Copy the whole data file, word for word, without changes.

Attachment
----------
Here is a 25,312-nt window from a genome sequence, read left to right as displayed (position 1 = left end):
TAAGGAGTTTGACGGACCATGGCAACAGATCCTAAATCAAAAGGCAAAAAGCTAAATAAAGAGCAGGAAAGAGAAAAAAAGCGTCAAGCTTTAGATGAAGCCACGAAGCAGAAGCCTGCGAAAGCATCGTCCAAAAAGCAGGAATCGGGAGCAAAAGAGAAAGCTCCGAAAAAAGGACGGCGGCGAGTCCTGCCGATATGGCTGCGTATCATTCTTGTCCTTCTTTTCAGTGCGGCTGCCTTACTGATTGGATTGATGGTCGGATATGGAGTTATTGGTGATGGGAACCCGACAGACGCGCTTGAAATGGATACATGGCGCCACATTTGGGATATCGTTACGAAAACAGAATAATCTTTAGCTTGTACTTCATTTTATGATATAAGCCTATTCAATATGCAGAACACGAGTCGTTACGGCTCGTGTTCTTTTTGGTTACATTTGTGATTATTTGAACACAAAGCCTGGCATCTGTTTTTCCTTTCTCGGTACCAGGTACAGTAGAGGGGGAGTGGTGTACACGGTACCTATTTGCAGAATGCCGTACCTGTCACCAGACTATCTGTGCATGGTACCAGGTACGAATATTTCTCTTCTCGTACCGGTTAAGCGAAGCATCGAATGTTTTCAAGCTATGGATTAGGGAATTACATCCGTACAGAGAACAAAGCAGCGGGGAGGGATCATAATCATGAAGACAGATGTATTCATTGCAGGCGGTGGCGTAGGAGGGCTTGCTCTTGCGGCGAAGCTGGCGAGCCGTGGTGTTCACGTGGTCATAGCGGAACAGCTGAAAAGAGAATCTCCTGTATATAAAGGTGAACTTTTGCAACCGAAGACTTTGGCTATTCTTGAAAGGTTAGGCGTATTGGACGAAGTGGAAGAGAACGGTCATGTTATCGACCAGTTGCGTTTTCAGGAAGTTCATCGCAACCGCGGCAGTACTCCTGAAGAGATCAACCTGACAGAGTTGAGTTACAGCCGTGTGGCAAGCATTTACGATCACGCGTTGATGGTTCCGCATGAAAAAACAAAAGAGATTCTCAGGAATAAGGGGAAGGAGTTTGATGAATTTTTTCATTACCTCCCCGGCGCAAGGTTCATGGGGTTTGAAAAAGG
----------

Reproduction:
Here is a 25,312-nt window from a genome sequence, read left to right as displayed (position 1 = left end):
TAAGGAGTTTGACGGACCATGGCAACAGATCCTAAATCAAAAGGCAAAAAGCTAAATAAAGAGCAGGAAAGAGAAAAAAAGCGTCAAGCTTTAGATGAAGCCACGAAGCAGAAGCCTGCGAAAGCATCGTCCAAAAAGCAGGAATCGGGAGCAAAAGAGAAAGCTCCGAAAAAAGGACGGCGGCGAGTCCTGCCGATATGGCTGCGTATCATTCTTGTCCTTCTTTTCAGTGCGGCTGCCTTACTGATTGGATTGATGGTCGGATATGGAGTTATTGGTGATGGGAACCCGACAGACGCGCTTGAAATGGATACATGGCGCCACATTTGGGATATCGTTACGAAAACAGAATAATCTTTAGCTTGTACTTCATTTTATGATATAAGCCTATTCAATATGCAGAACACGAGTCGTTACGGCTCGTGTTCTTTTTGGTTACATTTGTGATTATTTGAACACAAAGCCTGGCATCTGTTTTTCCTTTCTCGGTACCAGGTACAGTAGAGGGGGAGTGGTGTACACGGTACCTATTTGCAGAATGCCGTACCTGTCACCAGACTATCTGTGCATGGTACCAGGTACGAATATTTCTCTTCTCGTACCGGTTAAGCGAAGCATCGAATGTTTTCAAGCTATGGATTAGGGAATTACATCCGTACAGAGAACAAAGCAGCGGGGAGGGATCATAATCATGAAGACAGATGTATTCATTGCAGGCGGTGGCGTAGGAGGGCTTGCTCTTGCGGCGAAGCTGGCGAGCCGTGGTGTTCACGTGGTCATAGCGGAACAGCTGAAAAGAGAATCTCCTGTATATAAAGGTGAACTTTTGCAACCGAAGACTTTGGCTATTCTTGAAAGGTTAGGCGTATTGGACGAAGTGGAAGAGAACGGTCATGTTATCGACCAGTTGCGTTTTCAGGAAGTTCATCGCAACCGCGGCAGTACTCCTGAAGAGATCAACCTGACAGAGTTGAGTTACAGCCGTGTGGCAAGCATTTACGATCACGCGTTGATGGTTCCGCATGAAAAAACAAAAGAGATTCTCAGGAATAAGGGGAAGGAGTTTGATGAATTTTTTCATTACCTCCCCGGCGCAAGGTTCATGGGGTTTGAAAAAGG